Listen to the question followed by responses from Steph Hodgins-May (Greens) @ 1:10, Josh Burns (ALP) @ 2:19, and Kate Ashmor (Liberal) @ 3:47:
.@josh4macnamara: "It is my belief and the belief of the @AustralianLabor that no one should be discriminated based on religion, gender or sexuality. Labor will help build the Pride Centre in St Kilda." #auspol#greatdebatemacnamara
Al M Fein Michael Barnett asking a question about religious discrimination against LGBTQI people.
Hannah Aroni Next qu: what is your party doing to ensure all students and teachers at religious schools are protected from direct and indirect discrimination re their gender, sexuality or intersex status
Al M Fein People in the audience are talking and giggling. How gross. But good applause.
Hannah Aroni Clarifying this is about uniforms, bathrooms, discrimination re parents, hiding relationships or identity, being forced to attend religious ceremonies w hurtful statements
Al M Fein Steph Hodgins May talking about support for Safe School and oppose religious based discrimination.
Al M Fein Talking more about funding mental health.
Al M Fein Huge applause.
Hannah Aroni Steph noting Greens are long time advocates of safe schools and oppose teacher exemptions from protection against discrimination. Also coming back to mental health funding and hoping to continue working w schools and community to keep kids safe. Big youth applause on that!
Al M Fein Josh Burns talking about most of the Jewish schools making statements condemning homophobia.
Hannah Aroni Josh referencing statements from many specific Jewish schools re not wanting the power to discriminate, saying he’s happy about that, saying we shouldn’t be able to discriminate against students or staff.
Al M Fein Josh sinking the boot into Scomo for bringing religious based discrimination back – funding a Pride Centre in St Kilda
Al M Fein Kate Ashmor talking about being in the Midsumma Pride rally.
Hannah Aroni Josh saying last year the PM sent kids home after reversing onthis issue. Says people should imagine kids going home for summer thinking about that. Noting in this electorate 82% voted for marriage equality, noted Labor commitment to building Pride Centre in St K
Al M Fein And Kate says she voted ‘yes’ in the marriage equality debate BUT she’s saying that she will ensure freedom of religion – and institutionalised homophobia.
Al M Fein Talking about funding in the budget for mental health – to applause.
Hannah Aroni Kate saying she voted yes bc as a Lib she supports freedom and human rights. But saying freedom of religion is a cornerstone of the comm and that parents should be able to choose the values taught in schools and saying she will be a strong voice for that. Saying she was happy w the 720 mil funding and 30 new headspace centres, 4 new ED clinics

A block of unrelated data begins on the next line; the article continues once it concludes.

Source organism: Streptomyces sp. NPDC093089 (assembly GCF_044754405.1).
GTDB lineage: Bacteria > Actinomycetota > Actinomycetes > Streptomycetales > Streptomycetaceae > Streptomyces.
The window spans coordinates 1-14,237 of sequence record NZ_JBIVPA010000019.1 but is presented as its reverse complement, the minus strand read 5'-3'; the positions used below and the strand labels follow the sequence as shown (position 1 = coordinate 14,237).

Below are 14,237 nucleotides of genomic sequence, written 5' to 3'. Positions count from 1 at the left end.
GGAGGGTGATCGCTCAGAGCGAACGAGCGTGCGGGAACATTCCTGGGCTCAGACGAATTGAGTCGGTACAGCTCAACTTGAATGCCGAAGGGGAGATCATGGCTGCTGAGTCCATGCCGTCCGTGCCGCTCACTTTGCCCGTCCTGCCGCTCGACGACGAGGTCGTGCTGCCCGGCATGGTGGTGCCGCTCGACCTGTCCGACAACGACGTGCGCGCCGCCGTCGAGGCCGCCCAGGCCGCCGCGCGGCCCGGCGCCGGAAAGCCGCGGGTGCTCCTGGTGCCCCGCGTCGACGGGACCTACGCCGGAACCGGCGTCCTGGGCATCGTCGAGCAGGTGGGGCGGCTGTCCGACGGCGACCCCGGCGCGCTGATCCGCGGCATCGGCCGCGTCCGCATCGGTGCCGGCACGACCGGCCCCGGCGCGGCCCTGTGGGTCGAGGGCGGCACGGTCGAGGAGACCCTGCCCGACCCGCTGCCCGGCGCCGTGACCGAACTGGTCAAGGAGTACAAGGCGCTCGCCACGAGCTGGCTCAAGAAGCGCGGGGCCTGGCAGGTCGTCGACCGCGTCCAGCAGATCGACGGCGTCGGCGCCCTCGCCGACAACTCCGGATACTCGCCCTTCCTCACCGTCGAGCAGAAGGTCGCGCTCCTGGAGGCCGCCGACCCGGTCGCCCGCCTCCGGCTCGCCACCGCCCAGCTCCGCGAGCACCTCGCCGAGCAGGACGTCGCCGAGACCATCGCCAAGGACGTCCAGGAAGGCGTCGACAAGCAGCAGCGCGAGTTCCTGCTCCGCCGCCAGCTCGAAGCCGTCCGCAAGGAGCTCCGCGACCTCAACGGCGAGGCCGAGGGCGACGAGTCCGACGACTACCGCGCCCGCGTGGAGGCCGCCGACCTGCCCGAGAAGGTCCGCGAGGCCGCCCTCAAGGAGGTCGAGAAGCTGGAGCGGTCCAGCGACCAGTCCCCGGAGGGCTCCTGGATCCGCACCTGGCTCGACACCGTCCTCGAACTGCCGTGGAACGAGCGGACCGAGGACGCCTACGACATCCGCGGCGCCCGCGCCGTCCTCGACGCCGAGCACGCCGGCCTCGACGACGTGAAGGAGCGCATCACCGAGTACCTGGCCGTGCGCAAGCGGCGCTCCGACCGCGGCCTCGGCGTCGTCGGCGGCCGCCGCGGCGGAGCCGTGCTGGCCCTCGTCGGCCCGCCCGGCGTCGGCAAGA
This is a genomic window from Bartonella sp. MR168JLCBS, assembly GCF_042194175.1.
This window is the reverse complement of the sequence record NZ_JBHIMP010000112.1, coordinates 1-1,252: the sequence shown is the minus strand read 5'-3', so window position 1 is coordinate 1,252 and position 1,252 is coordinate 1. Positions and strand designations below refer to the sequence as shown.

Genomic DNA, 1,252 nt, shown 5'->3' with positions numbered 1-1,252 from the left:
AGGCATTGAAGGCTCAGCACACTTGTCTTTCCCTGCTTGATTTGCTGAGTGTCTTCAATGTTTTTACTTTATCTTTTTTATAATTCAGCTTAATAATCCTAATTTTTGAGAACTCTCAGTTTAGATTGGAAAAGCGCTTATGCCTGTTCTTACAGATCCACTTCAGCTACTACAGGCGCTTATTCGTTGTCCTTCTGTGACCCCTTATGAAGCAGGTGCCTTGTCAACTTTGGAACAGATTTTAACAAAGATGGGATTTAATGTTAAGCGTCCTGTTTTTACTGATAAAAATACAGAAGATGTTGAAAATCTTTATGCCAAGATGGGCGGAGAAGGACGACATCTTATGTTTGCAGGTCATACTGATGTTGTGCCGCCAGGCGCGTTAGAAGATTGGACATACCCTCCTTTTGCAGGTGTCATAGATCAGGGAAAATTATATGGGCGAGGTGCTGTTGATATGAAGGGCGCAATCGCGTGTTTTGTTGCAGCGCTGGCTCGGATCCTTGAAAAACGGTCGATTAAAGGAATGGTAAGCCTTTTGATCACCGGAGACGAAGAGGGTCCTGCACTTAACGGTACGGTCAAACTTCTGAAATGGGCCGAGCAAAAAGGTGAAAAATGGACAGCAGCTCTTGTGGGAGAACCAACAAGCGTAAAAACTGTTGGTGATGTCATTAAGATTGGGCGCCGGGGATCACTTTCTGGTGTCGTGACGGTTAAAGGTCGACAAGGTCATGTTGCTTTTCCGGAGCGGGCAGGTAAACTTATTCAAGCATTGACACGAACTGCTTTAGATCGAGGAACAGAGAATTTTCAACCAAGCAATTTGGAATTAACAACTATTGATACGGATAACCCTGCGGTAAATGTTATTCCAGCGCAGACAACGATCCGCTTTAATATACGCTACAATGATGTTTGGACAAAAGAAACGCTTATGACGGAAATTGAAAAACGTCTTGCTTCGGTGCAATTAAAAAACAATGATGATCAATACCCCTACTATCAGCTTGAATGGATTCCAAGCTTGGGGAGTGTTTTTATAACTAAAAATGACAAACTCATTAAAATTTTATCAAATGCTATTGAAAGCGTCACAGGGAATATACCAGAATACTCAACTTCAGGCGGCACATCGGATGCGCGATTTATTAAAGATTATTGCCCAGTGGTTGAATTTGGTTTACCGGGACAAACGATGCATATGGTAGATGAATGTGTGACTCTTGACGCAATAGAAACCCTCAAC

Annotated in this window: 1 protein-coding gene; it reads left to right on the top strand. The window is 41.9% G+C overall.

Hannah Aroni Being pulled back on this to topic by the moderator. Moderator correcting Kate – Kate tried to claim changes to law didn’t pass parliament bc labor refused, Mod says no, this was bc Libs refused to pas Lab changes
Hannah Aroni Kate saying she supports law to protect students, but stands w the PM re teachers and is … wow how do I do justice to this
Al M Fein More men yelling over women.
Hannah Aroni She’s going on about not being a typical pollie and the crowd thinks she’s full of shit, and Josh has pushed back to say this shows where she stands on the issue
Al M FeinJosh just put Kate back in her box after she claimed that she was talking shit because she is not a ‘staffer’
Hannah Aroni Next qu is about pill testing and harm reduction re drug users
Pre-election polling and analysis suggests the Australian Greens party is likely to pick up one or more lower house seats this election – on top of retaining the seat of Melbourne. This gives it the potential to not only hold the balance of power in the Senate, but if a hung parliament results from this election, also determine who forms government – with very significant leverage over the minority government thus formed.
and concluded with the following section on domestic policy:
A further issue in the Greens platform likely to concern many in Australia is its policy of removing clauses granting limited exemptions to religious organisations from anti-discrimination laws. This would likely impact significantly on Jewish schools and other communal institutions and concern has been expressed about this policy by Jewish community leaders.
Aleph Melbourne approached AIJAC for clarification of the “significant impact” and the “expressed concern” referred to in the article.
Colin Rubinstein, AIJAC Executive Director, provided the following explanation:
In response to your query I refer you to the story below in the Australian from May 24.